In other words, do not let us begin by exaggerating the novelty of our situation. Believe me, dear sir or madam, you and all whom you love were already sentenced to death before the atomic bomb was invented: and quite a high percentage of us were going to die in unpleasant ways. We had, indeed, one very great advantage over our ancestors—anesthetics; but we have that still. It is perfectly ridiculous to go about whimpering and drawing long faces because the scientists have added one more chance of painful and premature death to a world which already bristled with such chances and in which death itself was not a chance at all, but a certainty.
This is the first point to be made: and the first action to be taken is to pull ourselves together. If we are all going to be destroyed by an atomic bomb, let that bomb when it comes find us doing sensible and human things—praying, working, teaching, reading, listening to music, bathing the children, playing tennis, chatting to our friends over a pint and a game of darts—not huddled together like frightened sheep and thinking about bombs. They may break our bodies (a microbe can do that) but they need not dominate our minds.
The Bubonic Plague ravaged Europe in the 14th century, but what many people don’t realize is that it continued to pop up at times afterwards for centuries.
In August 1527 the plague showed up in Wittenberg, leading to the closure of the university and other social institutions. People began fleeing the city in panic, and many people did get sick. In fact, the mortality rate of those who contracted the plague was 70%.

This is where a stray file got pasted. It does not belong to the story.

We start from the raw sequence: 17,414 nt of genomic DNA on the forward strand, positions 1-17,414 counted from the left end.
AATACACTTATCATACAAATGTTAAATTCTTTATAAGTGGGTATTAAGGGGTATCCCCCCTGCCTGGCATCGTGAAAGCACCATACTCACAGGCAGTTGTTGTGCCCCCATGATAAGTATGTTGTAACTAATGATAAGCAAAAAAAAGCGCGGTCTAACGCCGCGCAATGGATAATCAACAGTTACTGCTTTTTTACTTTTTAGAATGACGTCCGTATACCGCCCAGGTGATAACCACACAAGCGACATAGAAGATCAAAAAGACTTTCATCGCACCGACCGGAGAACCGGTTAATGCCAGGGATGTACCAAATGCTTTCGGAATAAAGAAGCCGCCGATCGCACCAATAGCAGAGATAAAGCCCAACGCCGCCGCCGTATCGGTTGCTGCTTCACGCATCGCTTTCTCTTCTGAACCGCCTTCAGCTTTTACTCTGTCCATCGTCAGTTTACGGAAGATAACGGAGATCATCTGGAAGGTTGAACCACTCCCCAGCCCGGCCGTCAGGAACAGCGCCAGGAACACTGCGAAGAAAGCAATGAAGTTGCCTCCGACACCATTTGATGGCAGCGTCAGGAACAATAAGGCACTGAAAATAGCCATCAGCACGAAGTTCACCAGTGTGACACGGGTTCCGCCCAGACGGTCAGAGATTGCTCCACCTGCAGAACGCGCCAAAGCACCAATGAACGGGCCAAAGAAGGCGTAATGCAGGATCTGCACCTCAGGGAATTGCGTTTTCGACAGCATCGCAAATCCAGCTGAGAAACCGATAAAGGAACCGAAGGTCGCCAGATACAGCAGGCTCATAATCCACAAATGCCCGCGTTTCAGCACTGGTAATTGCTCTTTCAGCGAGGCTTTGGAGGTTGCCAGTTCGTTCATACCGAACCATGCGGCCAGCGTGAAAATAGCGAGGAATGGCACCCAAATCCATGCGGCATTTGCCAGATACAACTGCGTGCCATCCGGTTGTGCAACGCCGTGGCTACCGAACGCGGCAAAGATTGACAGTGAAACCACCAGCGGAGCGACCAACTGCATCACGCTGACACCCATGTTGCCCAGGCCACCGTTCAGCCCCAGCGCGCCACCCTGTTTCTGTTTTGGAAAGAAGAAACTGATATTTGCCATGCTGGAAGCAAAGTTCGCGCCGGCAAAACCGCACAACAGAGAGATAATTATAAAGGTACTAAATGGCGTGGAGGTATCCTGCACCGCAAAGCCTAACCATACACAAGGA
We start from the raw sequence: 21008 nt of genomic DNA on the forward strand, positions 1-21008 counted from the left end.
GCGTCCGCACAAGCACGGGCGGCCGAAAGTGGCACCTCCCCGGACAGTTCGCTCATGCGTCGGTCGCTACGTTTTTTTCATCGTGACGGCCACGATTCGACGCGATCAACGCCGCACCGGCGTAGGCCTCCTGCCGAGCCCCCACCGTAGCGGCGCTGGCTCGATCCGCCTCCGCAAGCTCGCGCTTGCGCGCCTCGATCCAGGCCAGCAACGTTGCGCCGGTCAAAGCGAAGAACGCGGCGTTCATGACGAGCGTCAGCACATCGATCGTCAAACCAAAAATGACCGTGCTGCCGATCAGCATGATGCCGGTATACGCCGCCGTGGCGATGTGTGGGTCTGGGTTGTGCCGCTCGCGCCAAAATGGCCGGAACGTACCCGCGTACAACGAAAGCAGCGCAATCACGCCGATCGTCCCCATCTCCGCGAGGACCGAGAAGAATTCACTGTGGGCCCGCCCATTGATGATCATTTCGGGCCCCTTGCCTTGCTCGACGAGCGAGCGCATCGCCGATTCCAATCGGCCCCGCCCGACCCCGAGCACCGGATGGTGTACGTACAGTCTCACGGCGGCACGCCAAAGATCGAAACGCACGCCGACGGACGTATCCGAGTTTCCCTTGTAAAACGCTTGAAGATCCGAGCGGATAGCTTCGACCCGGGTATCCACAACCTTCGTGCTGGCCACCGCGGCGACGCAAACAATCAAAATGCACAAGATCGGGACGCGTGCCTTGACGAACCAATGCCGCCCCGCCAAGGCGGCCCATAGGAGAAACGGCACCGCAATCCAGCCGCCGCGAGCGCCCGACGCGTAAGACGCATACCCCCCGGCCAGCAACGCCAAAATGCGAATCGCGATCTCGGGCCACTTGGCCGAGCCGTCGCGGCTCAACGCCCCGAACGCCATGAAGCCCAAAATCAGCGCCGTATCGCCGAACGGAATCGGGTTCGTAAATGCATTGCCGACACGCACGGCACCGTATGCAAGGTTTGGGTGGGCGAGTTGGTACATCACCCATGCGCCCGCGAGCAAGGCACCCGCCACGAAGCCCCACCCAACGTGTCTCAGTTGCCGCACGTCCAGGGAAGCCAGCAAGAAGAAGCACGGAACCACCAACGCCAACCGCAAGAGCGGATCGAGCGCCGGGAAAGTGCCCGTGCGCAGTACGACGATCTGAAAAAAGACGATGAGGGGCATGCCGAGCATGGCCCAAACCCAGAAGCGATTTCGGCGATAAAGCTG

Martin Luther and his wife believed that they were called to serve the sick rather than to flee their city. They opened up their home and treated many sick people.
No one should dare leave his neighbor unless there are others who will take care of the sick in their stead and nurse them. In such cases we must respect the word of Christ, “I was sick and you did not visit me …” [Matt. 25:41–46]. According to this passage we are bound to each other in such a way that no one may forsake the other in his distress but is obliged to assist and help him as he himself would like to be helped.
In other words, Martin Luther believed there was an obligation to help those who contracted the plague, but so long as they were helped, it was a matter of conscience if one remained to aide in this great task.
He argued that it would be better for hospitals with trained staff to care for the sick, yet if one were not to be found, “…we must give hospital care and be nurses for one another.
As the people of God, it is important that we respond to the current situation in prayer, in faith, in service, and in generosity. We are called to look out for the weak and vulnerable among us, to be the body of Christ in the world, and to speak with a prophetic voice – proclaiming God’s words of life and the message of eternal hope in Jesus.
According to the Roman Catholic Church, All Saints Day (Festum Omnium Sanctorum) is celebrated on November 1, and is a day of remembrance for all those “who have obtained salvation.”
It is followed on November 2, by the Day of the Dead (Commemoratio omnium Fidelium Defunctorum), which is the “day of remembrance for those who have died, but have not yet received salvation, but are currently residing in purgatory.”1
October 31 is known as All Hallows Eve, the night before All Hallows (All Saints Day), AKA Halloween.
In the Protestant world, October 31 is Reformation Day, commemorating the day when Martin Luther nailed his 95 Theses to the door of Wittenberg castle church in 1517, which is generally acknowledged as the beginning of the Protestant Reformation.
One of the big questions I’m often asked this time of year is how Christians should relate to Halloween.
Some common reactions:
Ignore it / Protest it. This often manifests in things like refusing to hand out candy to kids who trick or treat, turning off the lights, leaving the house, etc.